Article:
The 2019 Camembert Run

Updated: Jul 1


We’ve all heard of the Cannonball Run. That uncouth stampede across the United States, from sea to shining sea. All those big engines and bigger egos. The brain out, foot down brashness of it all. How undignified it all is! Wouldn’t it be so much better if it was held in France?


Of course it would. And that’s why after a few beers, we dreamed up the Camembert Run, a dignified meander through the French countryside, from cheese to shining cheese. We envisaged a highly cultured vin and fromage-fuelled stroll from the Atlantic to the Mediterranean, stopping at only the finest patisseries for our morning croissant, fuelling ourselves with only the most enchanting of café au laits and consuming only the crustiest of baguettes with our cheesy delicacies.


That was the idea, anyway. The dream which motivated us to put together a convoy consisting of a Volvo 240, a trailer-towing Mazda MX5 and a ubiquitous Citroen 2CV and head across the channel in August 2019, rolling out of Calais bound for Monaco, and the Mediterranean coast.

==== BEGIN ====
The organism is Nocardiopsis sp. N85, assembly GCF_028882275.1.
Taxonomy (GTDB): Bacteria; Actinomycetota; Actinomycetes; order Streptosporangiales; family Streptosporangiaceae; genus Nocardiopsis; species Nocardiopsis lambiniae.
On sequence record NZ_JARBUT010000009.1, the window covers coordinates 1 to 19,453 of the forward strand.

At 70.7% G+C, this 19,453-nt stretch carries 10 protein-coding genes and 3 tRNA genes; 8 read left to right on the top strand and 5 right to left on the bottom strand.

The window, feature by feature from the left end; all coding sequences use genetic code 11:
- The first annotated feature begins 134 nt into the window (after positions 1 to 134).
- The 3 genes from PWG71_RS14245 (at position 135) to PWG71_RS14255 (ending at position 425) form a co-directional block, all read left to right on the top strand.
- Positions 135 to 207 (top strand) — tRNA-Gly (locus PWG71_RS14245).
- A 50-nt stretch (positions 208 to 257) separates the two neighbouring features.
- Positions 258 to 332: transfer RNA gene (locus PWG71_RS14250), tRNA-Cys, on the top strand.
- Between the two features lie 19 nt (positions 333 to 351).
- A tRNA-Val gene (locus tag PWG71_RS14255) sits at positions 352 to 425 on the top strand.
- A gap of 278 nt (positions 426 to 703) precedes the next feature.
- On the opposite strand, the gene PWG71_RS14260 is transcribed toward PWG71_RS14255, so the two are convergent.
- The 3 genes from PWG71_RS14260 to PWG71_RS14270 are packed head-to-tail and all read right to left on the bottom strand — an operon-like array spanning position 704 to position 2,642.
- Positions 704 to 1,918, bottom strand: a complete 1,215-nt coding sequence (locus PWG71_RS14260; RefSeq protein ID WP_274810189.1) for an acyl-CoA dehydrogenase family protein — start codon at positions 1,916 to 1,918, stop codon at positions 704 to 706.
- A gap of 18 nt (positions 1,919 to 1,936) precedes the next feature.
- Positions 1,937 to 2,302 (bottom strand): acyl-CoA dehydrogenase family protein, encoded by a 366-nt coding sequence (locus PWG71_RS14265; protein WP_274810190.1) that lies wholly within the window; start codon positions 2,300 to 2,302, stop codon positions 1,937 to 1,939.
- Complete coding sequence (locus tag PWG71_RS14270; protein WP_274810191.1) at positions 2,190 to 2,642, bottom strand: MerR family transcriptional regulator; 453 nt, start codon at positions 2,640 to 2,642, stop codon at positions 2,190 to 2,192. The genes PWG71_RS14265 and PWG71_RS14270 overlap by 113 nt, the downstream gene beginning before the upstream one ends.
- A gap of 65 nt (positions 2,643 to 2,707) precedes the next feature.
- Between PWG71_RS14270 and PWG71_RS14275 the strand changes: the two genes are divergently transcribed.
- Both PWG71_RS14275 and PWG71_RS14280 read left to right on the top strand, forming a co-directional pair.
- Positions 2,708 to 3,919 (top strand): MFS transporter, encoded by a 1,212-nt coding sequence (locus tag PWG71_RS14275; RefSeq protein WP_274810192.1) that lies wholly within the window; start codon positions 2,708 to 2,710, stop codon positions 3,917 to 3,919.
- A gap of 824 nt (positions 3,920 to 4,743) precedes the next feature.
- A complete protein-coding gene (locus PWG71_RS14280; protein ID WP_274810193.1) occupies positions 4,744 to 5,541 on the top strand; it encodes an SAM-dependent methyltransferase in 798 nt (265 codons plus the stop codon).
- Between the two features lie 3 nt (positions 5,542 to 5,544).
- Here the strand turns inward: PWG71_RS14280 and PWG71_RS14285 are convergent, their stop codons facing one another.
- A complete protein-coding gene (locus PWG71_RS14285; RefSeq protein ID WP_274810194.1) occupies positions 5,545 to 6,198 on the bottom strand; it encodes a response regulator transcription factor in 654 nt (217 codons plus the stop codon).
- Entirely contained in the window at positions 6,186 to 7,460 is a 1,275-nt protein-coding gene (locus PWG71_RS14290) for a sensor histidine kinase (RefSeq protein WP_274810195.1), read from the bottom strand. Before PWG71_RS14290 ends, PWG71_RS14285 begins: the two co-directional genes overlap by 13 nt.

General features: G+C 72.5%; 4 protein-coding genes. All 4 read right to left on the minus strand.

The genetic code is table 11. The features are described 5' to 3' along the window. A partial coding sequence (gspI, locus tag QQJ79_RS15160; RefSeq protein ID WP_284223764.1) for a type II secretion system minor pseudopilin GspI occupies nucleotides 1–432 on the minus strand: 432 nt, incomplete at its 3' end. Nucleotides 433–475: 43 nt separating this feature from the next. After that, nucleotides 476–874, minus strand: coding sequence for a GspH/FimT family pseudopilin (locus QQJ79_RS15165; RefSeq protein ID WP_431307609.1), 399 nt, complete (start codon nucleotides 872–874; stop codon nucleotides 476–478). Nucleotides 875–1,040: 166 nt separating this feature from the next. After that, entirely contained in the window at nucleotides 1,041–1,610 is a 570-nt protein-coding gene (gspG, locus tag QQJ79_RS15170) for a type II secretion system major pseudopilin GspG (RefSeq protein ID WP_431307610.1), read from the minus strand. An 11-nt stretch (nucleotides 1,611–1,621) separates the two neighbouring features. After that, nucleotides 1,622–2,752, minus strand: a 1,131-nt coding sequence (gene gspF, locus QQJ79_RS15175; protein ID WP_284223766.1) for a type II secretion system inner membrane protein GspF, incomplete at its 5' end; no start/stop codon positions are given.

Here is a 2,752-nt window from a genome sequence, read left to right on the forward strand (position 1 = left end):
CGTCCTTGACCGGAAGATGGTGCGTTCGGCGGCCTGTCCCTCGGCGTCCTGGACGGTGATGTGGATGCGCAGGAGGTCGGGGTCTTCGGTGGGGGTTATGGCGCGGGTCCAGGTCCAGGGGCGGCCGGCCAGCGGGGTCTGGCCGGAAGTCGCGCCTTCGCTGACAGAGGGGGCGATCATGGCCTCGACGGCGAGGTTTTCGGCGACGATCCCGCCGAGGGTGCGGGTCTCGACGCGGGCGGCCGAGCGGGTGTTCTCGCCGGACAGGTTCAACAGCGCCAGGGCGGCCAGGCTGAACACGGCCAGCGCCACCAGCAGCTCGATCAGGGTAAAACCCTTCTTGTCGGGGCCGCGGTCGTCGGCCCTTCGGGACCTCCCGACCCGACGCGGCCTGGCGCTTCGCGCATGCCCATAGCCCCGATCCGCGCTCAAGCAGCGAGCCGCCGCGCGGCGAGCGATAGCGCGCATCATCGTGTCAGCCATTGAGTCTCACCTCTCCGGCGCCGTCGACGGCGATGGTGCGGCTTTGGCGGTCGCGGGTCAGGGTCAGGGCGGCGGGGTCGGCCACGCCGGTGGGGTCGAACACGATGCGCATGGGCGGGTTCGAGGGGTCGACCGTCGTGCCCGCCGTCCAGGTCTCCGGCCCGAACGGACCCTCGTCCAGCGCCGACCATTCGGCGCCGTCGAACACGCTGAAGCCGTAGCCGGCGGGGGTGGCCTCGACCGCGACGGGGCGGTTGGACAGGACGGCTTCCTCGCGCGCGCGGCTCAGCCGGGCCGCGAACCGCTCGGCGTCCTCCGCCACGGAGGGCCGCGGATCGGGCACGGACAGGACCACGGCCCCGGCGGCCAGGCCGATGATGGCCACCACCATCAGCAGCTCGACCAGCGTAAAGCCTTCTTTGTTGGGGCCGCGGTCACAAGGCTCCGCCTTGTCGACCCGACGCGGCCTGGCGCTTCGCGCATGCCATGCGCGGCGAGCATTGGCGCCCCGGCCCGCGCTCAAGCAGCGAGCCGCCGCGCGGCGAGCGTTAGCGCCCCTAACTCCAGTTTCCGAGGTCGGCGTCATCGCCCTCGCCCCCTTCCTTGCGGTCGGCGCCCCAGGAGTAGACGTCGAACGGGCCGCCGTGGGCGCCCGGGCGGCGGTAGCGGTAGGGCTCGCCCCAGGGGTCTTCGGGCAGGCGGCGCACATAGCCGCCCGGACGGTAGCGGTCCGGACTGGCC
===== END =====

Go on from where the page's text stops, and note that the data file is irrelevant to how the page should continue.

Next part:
We’d planned a route which avoided the auto-routes as much as possible, instead opting to live life to the slow beat of rural France. And naturally, after several hours of roads which twisted and undulated through the countryside, our first destination had to be that sleepy place in Normandy where cheese is life – the village of Camembert.



Given that it shares its name with one of the greatest cheeses the world has to offer, Camembert is a surprisingly unassuming place, seemingly consisting of about a dozen houses, a tiny museum and a tourist centre which exists solely to flog cow-related merchandise to passers-by. But still, as a place to symbolically begin our trip, it hit the spot.


The next stop on the road south was somewhat less sleepy – the city of Le Mans. And while it wasn’t race weekend, we were still able to get our petrolhead fill with a visit to the museum of the Le Mans 24 hour race, where everything from Porsche 917s to McLaren F1s vied for our attention – definitely worth a stop-off if you’re passing by.